Although the two powers have reached an unprecedented measure of accord for working together with their respective allies -- nonetheless certain areas are still unresolved
The US and Russia have just agreed to each provide air support for a conjoined pincer movement to pin the Islamic State down in its last strongholds of Abu Kamal and Mayadin in the Euphrates Valley, debkafile reports from exclusive intelligence sources.
The number of jihadists assembled there, mainly from Mosul and Raqqa, is estimated at 10,000.
The new US-Russian understanding, our military sources say, provides a roadmap for twin offensives - one led by Syrian regime, Hizballah and pro-Iranian militia armies; the second, by the pro-US Syrian Democratic Forces (SDF), the Kurdish YPG and the Syrian Arab Shammari Sanadid Brigade. The first will fight under Russian air cover and the second under US air support. The tribesmen are fighting with the blessing of Saudi Arabia.
The two columns will advance through two separate corridors.
The Russian-backed formation will head east from the town of Ash-Shula along the M20 highway. En route, they are tasked with completing the capture of Deir ez-Zour, after breaking through the ISIS siege last week, and mopping up ISIS fighters outside the town. After that, they will head northwest to their final destination, the border town of Abu Kamal.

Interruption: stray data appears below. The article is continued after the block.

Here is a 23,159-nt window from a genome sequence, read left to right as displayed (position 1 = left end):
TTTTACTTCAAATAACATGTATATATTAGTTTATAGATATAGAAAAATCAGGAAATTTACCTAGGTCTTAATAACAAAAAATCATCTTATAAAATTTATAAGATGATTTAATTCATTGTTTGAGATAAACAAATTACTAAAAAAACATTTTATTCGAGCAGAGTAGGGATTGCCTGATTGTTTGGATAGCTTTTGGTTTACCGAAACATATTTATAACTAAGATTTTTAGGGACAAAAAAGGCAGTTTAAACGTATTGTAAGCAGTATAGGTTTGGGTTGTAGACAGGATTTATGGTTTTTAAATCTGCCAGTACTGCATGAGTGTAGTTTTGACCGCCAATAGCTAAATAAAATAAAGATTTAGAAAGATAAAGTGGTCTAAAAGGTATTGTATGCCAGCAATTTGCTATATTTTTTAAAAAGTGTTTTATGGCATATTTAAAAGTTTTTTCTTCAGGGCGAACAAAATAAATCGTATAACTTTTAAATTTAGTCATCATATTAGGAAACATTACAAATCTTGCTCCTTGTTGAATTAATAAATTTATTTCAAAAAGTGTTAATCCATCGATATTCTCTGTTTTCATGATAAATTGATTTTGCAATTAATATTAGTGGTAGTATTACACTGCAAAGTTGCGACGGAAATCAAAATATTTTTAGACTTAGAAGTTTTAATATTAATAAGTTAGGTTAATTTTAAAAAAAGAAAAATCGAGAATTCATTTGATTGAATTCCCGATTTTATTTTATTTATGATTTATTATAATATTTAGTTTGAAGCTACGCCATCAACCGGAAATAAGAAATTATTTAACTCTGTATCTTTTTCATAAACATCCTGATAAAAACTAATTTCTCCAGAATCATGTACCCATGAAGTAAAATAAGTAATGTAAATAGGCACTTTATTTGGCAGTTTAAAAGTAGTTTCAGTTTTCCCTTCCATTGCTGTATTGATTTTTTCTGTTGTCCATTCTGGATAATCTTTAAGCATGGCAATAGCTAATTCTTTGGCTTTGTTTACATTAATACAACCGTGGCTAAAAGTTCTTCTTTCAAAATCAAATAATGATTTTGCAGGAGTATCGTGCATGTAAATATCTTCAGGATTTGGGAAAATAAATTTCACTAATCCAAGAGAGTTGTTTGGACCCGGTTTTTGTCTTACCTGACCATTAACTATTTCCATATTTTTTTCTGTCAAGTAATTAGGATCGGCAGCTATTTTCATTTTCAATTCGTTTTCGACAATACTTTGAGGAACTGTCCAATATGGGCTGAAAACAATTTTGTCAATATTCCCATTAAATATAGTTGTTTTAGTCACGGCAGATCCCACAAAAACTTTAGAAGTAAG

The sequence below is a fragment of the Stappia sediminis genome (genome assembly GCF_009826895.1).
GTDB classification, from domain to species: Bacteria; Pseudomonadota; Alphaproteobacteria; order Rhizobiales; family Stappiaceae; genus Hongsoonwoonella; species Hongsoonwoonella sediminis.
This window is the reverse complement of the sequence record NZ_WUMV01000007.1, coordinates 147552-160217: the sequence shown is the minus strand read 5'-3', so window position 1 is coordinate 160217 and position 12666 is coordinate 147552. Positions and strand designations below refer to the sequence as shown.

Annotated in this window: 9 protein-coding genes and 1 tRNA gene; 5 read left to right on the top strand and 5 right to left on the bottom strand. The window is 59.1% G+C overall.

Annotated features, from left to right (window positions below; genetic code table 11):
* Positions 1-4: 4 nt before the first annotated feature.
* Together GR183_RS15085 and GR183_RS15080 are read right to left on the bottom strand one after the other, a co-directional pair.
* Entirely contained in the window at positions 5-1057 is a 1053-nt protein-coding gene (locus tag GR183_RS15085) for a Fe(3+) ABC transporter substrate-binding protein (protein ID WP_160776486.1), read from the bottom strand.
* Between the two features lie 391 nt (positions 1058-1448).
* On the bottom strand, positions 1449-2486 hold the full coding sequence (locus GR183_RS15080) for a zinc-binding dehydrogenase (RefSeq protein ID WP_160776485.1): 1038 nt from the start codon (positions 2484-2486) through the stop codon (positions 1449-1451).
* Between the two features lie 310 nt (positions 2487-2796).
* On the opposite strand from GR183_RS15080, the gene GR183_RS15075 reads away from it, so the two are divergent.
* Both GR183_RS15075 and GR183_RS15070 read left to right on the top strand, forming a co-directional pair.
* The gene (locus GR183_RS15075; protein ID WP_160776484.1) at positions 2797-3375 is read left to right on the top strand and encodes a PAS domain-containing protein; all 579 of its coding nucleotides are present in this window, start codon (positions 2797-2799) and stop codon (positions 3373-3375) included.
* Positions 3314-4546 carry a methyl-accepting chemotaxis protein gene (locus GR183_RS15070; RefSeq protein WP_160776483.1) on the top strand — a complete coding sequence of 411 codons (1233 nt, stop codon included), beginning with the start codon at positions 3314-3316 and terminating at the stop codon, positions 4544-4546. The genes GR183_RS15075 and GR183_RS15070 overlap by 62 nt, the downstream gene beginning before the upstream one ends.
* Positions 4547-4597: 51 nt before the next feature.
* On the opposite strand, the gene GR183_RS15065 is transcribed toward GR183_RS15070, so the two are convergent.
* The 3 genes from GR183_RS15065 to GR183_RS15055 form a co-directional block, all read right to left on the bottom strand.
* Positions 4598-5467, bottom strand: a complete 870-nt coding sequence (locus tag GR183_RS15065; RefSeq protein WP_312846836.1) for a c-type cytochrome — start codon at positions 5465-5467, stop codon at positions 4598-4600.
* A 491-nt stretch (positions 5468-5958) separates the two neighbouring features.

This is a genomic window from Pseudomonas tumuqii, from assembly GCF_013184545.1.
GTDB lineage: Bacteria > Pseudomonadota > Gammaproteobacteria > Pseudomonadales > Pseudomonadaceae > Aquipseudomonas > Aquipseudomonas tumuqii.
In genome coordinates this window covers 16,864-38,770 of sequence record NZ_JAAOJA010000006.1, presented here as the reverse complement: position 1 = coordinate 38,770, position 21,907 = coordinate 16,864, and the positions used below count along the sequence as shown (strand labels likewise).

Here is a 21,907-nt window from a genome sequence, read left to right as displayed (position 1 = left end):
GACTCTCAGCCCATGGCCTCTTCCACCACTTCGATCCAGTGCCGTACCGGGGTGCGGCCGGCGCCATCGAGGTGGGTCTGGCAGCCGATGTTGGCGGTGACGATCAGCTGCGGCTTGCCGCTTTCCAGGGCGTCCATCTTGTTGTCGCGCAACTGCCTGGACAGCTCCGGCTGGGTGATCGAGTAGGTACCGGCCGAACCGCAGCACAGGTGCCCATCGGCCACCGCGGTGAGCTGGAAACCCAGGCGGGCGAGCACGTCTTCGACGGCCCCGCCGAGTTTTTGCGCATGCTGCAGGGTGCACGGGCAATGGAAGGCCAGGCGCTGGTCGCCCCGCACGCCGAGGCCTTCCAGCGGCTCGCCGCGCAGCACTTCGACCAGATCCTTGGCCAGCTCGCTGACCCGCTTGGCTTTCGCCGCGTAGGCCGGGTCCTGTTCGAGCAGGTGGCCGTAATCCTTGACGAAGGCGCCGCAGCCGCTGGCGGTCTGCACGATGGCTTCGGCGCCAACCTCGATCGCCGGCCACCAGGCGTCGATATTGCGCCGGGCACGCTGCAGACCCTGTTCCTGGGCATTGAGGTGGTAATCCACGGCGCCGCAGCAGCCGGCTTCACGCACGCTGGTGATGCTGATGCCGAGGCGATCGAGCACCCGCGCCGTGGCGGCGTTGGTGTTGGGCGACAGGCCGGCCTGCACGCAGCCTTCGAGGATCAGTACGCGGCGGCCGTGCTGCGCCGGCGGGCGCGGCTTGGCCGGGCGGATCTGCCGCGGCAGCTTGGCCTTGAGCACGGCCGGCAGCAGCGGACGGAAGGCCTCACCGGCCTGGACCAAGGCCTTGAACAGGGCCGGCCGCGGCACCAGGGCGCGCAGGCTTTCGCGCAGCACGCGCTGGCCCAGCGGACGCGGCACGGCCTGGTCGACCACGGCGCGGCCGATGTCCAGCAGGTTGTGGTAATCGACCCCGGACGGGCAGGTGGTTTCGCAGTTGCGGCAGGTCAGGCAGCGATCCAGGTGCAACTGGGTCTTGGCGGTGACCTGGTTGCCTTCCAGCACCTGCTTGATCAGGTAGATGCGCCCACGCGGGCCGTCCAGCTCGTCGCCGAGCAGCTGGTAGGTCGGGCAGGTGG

The US-backed force will set out from the northern Syrian Kurdish province of Hasakeh and push on to the Khabur River, a tributary of the Euphrates. (See map.) After crossing the Khabur, they will head along the Euphrates bank for the same destination, Abu Kamal.
Since the Russian and US air forces will both be operating in a very tight space, the US war room at the CENTCOM commander center in Baghdad and the Russian Hmeimim Air base in Syrian Latakia, will be coordinating aerial operations closely enough to prevent accidental collisions.
An agreement was reached between the US and the Syrian regime to drop references to “de-escalation zones” and instead talk about “deconfliction.”
Although the two powers have reached an unprecedented measure of accord for working together with their respective allies and proxies for a concerted effort to wipe out the last ISIS strongholds along the Syrian-Iraqi border, nonetheless certain areas are still unresolved:
1. Which of the two will take charge of the oil fields of Deir ez-Zour? Control of this oil-rich region region is a valuable strategic prize for the winner.
2. Which of the two formations will actually lead the battles for Abu Kamal and Mayadin?
3. And which of the two will be left in control of the Syrian-Iraqi border running through the Euphrates Valley?
Leaving any of these these points up in the air is a recipe for major clashes between the pro-Russian and pro-US forces which have banded together pro tem against the Islamic State’s last stand.
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